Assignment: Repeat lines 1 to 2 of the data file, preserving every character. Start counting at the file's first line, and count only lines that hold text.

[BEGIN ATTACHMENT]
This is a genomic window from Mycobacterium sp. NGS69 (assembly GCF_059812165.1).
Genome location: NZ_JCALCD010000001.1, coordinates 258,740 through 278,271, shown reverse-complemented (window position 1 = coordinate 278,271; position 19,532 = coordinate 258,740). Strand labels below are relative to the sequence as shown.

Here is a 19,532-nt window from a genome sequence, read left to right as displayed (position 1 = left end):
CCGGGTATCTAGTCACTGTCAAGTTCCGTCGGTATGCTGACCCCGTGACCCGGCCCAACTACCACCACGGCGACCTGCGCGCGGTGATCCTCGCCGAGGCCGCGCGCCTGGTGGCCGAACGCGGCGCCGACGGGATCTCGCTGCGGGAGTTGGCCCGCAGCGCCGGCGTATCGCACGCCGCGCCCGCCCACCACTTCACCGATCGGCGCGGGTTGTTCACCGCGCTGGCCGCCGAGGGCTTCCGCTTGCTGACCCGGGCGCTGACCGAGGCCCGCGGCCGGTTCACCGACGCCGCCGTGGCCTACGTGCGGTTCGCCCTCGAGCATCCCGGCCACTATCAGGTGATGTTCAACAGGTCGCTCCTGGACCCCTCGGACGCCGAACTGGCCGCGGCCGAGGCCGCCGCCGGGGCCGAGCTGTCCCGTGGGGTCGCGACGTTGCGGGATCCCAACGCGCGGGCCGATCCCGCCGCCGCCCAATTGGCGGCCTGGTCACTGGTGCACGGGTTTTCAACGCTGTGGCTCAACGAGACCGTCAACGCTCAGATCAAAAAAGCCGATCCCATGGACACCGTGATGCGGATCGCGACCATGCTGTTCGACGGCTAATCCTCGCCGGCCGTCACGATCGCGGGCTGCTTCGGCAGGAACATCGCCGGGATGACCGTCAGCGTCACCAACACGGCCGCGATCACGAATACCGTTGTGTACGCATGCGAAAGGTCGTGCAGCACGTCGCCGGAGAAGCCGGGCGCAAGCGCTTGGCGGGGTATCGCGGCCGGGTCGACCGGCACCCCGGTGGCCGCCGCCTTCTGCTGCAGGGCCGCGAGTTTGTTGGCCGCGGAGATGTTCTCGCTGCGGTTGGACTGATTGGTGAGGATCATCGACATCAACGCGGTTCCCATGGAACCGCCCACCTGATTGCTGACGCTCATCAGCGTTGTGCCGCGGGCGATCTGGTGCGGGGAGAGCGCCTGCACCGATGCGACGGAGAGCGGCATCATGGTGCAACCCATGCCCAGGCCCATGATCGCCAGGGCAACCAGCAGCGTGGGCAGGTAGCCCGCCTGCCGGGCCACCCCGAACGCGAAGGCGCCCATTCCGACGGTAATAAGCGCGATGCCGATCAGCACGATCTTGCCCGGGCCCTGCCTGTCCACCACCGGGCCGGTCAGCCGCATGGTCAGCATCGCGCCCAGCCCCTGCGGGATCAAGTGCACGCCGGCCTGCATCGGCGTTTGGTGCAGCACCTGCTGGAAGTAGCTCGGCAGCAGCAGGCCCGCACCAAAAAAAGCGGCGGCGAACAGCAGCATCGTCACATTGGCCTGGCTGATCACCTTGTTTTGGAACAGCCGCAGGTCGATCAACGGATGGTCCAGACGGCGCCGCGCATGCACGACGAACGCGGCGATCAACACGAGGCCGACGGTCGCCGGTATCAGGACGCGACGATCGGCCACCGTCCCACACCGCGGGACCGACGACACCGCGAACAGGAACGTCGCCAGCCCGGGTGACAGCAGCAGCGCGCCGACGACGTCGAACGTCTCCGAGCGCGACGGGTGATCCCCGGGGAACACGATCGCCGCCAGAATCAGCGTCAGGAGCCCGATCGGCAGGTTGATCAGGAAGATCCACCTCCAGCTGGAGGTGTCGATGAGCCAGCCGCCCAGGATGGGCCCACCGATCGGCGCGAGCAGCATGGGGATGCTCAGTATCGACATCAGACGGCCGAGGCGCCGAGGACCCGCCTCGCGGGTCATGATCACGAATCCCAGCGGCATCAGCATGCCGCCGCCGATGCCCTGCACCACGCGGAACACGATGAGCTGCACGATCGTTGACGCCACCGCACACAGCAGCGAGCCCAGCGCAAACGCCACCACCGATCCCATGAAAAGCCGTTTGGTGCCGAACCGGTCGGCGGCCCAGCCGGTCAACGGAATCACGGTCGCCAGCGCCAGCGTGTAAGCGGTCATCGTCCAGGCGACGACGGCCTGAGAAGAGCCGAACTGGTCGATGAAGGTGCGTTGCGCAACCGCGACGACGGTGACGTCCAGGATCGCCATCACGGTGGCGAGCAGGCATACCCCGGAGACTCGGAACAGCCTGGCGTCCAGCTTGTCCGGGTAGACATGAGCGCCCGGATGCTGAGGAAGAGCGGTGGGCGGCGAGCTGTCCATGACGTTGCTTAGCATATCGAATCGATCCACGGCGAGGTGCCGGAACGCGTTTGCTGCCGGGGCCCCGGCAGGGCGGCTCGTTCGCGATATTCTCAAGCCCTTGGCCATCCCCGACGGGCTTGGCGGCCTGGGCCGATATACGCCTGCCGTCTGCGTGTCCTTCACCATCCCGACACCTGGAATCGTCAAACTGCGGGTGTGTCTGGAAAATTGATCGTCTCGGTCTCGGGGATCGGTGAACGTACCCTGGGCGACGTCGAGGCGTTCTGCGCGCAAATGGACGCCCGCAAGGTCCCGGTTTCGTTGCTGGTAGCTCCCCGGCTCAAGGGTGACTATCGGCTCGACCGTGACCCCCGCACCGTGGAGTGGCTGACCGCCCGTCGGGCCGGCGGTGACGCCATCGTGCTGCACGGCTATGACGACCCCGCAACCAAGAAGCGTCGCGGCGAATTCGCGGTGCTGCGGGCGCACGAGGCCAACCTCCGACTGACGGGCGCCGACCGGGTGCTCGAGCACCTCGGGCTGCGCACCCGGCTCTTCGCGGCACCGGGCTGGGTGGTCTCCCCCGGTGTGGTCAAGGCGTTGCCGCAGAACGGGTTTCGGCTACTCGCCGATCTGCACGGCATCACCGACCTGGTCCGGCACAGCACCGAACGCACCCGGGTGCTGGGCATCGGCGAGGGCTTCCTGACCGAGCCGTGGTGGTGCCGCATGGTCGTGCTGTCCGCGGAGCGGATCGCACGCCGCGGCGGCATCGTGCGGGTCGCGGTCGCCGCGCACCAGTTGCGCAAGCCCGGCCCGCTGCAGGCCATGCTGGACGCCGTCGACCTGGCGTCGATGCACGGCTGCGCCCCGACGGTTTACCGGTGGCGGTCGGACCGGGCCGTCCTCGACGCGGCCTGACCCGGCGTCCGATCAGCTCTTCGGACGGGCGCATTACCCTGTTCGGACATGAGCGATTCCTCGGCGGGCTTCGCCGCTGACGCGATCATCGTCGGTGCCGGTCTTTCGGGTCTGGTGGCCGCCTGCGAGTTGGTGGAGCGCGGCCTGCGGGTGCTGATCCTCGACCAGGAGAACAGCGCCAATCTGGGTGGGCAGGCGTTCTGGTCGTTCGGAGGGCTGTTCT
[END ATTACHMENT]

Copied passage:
This is a genomic window from Mycobacterium sp. NGS69 (assembly GCF_059812165.1).
Genome location: NZ_JCALCD010000001.1, coordinates 258,740 through 278,271, shown reverse-complemented (window position 1 = coordinate 278,271; position 19,532 = coordinate 258,740). Strand labels below are relative to the sequence as shown.